Polynesian objects from early European exploration, £19.99
Explore / Articles
The Greek god Hades
Hades (the Roman Pluto) was the god of the Underworld, the abode of the dead, which took his name. When the three brothers, Zeus, Poseidon and Hades, drew lots for the realms they were to control, the Underworld fell to Hades. He spent most of his time there, only emerging to ask for permission to marry Persephone, the daughter of Zeus and Demeter. Zeus knew Demeter would not approve, so encouraged his brother to carry Persephone off by force. He gathered her up into his chariot as she was picking flowers. Demeter insisted that the girl be returned, but first Hades induced her to eat some pomegranate seeds. Having eaten the food of Hades she had to return and spend four or six months of each year in the Underworld. During this time Demeter, goddess of corn, mourned and the earth was bare.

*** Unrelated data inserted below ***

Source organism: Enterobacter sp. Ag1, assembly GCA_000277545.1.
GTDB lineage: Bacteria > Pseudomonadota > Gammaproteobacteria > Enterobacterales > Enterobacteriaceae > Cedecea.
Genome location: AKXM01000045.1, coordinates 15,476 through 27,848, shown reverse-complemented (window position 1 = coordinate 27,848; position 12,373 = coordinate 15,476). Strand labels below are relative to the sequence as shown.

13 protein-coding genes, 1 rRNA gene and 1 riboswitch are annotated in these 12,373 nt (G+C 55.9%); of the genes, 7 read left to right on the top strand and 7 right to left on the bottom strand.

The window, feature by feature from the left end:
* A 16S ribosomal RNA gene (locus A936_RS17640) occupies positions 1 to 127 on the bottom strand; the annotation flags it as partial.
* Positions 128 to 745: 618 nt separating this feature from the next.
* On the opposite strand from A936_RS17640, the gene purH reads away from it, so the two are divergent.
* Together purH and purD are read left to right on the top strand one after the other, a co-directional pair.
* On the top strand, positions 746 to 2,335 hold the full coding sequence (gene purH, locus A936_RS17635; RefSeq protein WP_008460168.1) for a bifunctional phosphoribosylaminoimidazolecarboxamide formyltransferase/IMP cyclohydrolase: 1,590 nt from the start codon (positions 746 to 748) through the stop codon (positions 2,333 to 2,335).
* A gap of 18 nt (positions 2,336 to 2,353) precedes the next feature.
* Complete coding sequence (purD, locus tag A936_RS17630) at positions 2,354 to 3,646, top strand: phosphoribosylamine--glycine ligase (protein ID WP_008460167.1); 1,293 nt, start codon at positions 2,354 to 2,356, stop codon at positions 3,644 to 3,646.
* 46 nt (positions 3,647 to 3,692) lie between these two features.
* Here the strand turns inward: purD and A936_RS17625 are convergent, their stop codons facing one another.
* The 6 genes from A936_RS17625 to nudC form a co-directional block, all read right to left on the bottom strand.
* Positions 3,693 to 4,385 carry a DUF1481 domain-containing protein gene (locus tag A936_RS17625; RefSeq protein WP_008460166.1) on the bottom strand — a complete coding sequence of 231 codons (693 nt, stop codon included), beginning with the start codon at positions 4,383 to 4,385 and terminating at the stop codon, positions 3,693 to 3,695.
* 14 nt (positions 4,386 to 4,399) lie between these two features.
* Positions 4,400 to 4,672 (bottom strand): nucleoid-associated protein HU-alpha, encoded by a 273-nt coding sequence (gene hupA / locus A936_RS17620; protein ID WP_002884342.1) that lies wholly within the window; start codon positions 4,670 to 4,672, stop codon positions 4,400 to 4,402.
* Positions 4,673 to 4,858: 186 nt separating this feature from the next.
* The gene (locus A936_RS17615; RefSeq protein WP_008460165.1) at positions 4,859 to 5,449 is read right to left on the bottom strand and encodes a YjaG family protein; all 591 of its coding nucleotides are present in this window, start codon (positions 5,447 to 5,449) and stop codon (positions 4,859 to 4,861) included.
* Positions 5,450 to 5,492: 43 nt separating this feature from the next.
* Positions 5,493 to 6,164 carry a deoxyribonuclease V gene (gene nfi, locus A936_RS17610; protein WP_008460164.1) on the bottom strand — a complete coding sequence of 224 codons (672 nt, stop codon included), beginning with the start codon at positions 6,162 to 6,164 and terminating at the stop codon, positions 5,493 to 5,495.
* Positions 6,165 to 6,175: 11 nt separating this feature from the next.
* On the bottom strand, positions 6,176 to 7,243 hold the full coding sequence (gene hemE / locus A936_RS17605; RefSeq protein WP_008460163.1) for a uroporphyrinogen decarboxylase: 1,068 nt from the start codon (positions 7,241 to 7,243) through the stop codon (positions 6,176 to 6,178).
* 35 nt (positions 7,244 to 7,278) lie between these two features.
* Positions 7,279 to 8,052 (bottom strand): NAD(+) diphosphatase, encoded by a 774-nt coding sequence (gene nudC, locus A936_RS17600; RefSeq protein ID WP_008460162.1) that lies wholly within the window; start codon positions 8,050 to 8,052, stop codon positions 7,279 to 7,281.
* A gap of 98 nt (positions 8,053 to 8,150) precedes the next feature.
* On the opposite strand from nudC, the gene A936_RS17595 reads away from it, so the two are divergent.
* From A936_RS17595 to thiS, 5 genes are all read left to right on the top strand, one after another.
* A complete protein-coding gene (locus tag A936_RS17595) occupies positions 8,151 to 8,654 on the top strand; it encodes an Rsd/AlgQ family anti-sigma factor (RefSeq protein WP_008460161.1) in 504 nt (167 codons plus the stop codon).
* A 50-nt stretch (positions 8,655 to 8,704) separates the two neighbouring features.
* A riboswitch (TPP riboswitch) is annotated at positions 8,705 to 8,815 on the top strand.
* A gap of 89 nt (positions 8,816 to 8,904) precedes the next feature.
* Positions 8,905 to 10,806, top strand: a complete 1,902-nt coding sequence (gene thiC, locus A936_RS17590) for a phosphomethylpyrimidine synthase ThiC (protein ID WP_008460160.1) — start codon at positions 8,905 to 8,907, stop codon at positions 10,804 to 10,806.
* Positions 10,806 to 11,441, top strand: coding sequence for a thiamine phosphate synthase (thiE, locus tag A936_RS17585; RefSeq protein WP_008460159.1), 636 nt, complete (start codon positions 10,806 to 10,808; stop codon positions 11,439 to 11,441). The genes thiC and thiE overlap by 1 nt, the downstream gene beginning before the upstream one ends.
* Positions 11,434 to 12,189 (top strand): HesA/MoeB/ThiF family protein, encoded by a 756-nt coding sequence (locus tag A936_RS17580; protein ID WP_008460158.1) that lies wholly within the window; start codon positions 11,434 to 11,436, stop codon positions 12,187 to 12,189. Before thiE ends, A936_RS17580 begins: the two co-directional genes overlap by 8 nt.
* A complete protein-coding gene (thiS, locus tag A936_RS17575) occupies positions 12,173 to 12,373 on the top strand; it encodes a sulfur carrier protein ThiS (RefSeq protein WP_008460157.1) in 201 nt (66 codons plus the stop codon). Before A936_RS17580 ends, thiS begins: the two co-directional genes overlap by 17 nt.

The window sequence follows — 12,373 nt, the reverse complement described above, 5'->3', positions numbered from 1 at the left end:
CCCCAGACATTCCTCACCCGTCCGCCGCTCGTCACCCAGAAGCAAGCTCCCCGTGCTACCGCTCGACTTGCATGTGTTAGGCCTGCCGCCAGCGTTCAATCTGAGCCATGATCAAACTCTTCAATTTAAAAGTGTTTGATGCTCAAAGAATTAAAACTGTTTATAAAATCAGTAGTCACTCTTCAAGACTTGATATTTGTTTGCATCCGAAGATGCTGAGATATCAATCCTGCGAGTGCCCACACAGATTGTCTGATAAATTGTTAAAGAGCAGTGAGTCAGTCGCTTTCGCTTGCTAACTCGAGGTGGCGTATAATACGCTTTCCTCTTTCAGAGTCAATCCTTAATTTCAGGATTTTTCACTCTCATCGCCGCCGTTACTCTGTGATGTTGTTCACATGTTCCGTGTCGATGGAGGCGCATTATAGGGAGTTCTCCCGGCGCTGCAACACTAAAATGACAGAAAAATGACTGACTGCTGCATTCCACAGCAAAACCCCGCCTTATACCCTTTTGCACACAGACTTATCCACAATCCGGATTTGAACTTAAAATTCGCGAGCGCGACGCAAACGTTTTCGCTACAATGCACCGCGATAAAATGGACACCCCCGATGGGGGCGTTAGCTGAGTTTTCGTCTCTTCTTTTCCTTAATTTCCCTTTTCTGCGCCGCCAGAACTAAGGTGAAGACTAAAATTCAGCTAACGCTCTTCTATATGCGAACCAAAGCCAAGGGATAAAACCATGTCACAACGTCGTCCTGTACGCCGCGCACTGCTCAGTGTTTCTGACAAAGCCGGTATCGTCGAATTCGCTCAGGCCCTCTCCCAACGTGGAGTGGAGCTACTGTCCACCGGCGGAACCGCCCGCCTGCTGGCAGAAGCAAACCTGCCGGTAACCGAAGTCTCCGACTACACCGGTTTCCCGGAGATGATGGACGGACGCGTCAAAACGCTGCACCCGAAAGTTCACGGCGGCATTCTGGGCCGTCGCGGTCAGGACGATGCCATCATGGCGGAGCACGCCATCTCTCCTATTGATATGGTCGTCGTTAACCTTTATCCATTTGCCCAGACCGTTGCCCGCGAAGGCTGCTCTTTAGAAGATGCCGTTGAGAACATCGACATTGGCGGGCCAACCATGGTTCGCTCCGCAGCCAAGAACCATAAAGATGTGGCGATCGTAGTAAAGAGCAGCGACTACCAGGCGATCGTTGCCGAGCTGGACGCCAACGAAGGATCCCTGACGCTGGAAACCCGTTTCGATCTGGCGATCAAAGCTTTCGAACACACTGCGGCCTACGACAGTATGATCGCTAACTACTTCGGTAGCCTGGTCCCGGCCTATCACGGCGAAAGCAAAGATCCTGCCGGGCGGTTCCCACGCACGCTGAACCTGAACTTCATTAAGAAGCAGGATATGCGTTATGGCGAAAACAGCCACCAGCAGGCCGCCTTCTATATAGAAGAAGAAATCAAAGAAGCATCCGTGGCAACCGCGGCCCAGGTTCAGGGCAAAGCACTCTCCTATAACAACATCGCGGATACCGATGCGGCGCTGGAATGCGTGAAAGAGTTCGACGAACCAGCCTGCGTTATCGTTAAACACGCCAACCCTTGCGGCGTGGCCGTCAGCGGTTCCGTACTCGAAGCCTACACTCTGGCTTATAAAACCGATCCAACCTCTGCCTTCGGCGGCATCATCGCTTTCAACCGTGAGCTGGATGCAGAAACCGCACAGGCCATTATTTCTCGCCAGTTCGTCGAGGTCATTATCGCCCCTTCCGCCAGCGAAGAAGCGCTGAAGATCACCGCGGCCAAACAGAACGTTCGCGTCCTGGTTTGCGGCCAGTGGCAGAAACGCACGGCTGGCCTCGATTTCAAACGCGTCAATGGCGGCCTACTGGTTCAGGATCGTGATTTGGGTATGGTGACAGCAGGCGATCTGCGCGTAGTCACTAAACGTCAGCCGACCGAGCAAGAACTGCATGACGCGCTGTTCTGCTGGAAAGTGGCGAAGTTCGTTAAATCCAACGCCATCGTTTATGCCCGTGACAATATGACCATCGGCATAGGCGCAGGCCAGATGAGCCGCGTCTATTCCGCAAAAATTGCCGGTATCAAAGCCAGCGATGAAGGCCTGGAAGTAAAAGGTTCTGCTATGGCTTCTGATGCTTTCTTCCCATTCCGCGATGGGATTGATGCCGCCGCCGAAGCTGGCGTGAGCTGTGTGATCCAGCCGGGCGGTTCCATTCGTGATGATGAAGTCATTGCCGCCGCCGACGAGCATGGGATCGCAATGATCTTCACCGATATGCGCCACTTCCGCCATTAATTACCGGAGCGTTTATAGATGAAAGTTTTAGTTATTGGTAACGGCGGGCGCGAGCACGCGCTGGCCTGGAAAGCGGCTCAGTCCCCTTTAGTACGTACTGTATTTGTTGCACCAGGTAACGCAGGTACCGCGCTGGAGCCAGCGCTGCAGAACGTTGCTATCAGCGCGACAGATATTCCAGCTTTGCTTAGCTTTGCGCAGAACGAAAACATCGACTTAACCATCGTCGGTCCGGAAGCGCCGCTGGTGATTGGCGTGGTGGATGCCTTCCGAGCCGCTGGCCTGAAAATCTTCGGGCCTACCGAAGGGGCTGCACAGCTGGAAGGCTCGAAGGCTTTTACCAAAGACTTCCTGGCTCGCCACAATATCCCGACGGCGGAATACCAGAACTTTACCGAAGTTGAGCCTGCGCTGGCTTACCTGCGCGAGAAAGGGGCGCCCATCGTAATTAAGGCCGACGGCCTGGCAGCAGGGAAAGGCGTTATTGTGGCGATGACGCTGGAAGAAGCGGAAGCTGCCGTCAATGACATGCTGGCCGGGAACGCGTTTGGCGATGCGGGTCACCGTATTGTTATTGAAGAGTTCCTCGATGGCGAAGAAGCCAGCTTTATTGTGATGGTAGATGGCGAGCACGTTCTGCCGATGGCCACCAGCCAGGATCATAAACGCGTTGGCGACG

The Athenian hero Theseus and his friend Peirithoos attempted to steal Persephone away. Hades locked them immovably onto magic seats, though he was later persuaded by Herakles to let Theseus free. He allowed Herakles to take his guard-dog Cerberus from the Underworld as one of the hero's labours, though Herakles instantly returned him. In spite of his reputation as a stern and unbending guardian of the dead, Hades would have restored Orpheus' wife Eurydice to life, had Orpheus been able to obey his injunction not to look behind him on their journey from the dark realm.
Hades was revered but was scarcely worshipped by the Greeks. He appears very little in art, but is shown, like his brothers, as a mature, bearded god.